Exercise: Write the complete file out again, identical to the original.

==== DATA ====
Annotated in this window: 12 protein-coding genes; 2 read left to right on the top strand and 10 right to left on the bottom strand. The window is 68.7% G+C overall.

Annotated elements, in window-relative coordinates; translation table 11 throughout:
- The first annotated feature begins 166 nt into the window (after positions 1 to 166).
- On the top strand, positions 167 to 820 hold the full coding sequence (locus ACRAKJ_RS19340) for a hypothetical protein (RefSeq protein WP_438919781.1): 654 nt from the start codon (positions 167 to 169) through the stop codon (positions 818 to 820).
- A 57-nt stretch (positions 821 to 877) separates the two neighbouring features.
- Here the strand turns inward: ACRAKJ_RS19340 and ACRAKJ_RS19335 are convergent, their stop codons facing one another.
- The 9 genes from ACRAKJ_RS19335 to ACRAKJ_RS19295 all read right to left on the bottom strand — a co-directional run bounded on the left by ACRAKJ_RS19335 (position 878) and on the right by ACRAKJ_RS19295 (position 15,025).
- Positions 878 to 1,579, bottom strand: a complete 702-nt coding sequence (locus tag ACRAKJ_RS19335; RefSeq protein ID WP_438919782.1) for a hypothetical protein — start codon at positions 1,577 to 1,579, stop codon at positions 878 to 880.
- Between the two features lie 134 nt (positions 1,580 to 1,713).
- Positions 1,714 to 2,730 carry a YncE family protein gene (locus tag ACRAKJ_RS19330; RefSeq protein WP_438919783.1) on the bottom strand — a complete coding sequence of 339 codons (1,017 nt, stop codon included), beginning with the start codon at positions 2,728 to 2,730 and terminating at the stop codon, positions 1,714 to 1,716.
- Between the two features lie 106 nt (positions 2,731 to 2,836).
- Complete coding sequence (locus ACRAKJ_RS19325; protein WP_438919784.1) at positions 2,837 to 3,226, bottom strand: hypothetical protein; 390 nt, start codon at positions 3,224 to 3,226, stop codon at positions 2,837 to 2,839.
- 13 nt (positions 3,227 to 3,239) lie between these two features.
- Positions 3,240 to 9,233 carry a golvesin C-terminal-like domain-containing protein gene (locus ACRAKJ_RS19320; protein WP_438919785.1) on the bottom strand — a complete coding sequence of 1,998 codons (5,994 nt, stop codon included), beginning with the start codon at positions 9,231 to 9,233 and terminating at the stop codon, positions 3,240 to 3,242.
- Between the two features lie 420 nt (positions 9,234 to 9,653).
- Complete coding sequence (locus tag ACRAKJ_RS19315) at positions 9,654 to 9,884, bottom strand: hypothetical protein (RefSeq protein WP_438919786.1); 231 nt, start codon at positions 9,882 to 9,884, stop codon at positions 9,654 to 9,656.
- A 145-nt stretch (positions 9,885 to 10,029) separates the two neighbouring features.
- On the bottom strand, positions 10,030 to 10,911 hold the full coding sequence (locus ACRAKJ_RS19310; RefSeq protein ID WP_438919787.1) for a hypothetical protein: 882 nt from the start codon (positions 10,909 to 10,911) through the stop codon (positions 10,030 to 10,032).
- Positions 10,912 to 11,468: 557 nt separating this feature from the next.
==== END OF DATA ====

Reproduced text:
Annotated in this window: 12 protein-coding genes; 2 read left to right on the top strand and 10 right to left on the bottom strand. The window is 68.7% G+C overall.

Annotated elements, in window-relative coordinates; translation table 11 throughout:
- The first annotated feature begins 166 nt into the window (after positions 1 to 166).
- On the top strand, positions 167 to 820 hold the full coding sequence (locus ACRAKJ_RS19340) for a hypothetical protein (RefSeq protein WP_438919781.1): 654 nt from the start codon (positions 167 to 169) through the stop codon (positions 818 to 820).
- A 57-nt stretch (positions 821 to 877) separates the two neighbouring features.
- Here the strand turns inward: ACRAKJ_RS19340 and ACRAKJ_RS19335 are convergent, their stop codons facing one another.
- The 9 genes from ACRAKJ_RS19335 to ACRAKJ_RS19295 all read right to left on the bottom strand — a co-directional run bounded on the left by ACRAKJ_RS19335 (position 878) and on the right by ACRAKJ_RS19295 (position 15,025).
- Positions 878 to 1,579, bottom strand: a complete 702-nt coding sequence (locus tag ACRAKJ_RS19335; RefSeq protein ID WP_438919782.1) for a hypothetical protein — start codon at positions 1,577 to 1,579, stop codon at positions 878 to 880.
- Between the two features lie 134 nt (positions 1,580 to 1,713).
- Positions 1,714 to 2,730 carry a YncE family protein gene (locus tag ACRAKJ_RS19330; RefSeq protein WP_438919783.1) on the bottom strand — a complete coding sequence of 339 codons (1,017 nt, stop codon included), beginning with the start codon at positions 2,728 to 2,730 and terminating at the stop codon, positions 1,714 to 1,716.
- Between the two features lie 106 nt (positions 2,731 to 2,836).
- Complete coding sequence (locus ACRAKJ_RS19325; protein WP_438919784.1) at positions 2,837 to 3,226, bottom strand: hypothetical protein; 390 nt, start codon at positions 3,224 to 3,226, stop codon at positions 2,837 to 2,839.
- 13 nt (positions 3,227 to 3,239) lie between these two features.
- Positions 3,240 to 9,233 carry a golvesin C-terminal-like domain-containing protein gene (locus ACRAKJ_RS19320; protein WP_438919785.1) on the bottom strand — a complete coding sequence of 1,998 codons (5,994 nt, stop codon included), beginning with the start codon at positions 9,231 to 9,233 and terminating at the stop codon, positions 3,240 to 3,242.
- Between the two features lie 420 nt (positions 9,234 to 9,653).
- Complete coding sequence (locus tag ACRAKJ_RS19315) at positions 9,654 to 9,884, bottom strand: hypothetical protein (RefSeq protein WP_438919786.1); 231 nt, start codon at positions 9,882 to 9,884, stop codon at positions 9,654 to 9,656.
- A 145-nt stretch (positions 9,885 to 10,029) separates the two neighbouring features.
- On the bottom strand, positions 10,030 to 10,911 hold the full coding sequence (locus ACRAKJ_RS19310; RefSeq protein ID WP_438919787.1) for a hypothetical protein: 882 nt from the start codon (positions 10,909 to 10,911) through the stop codon (positions 10,030 to 10,032).
- Positions 10,912 to 11,468: 557 nt separating this feature from the next.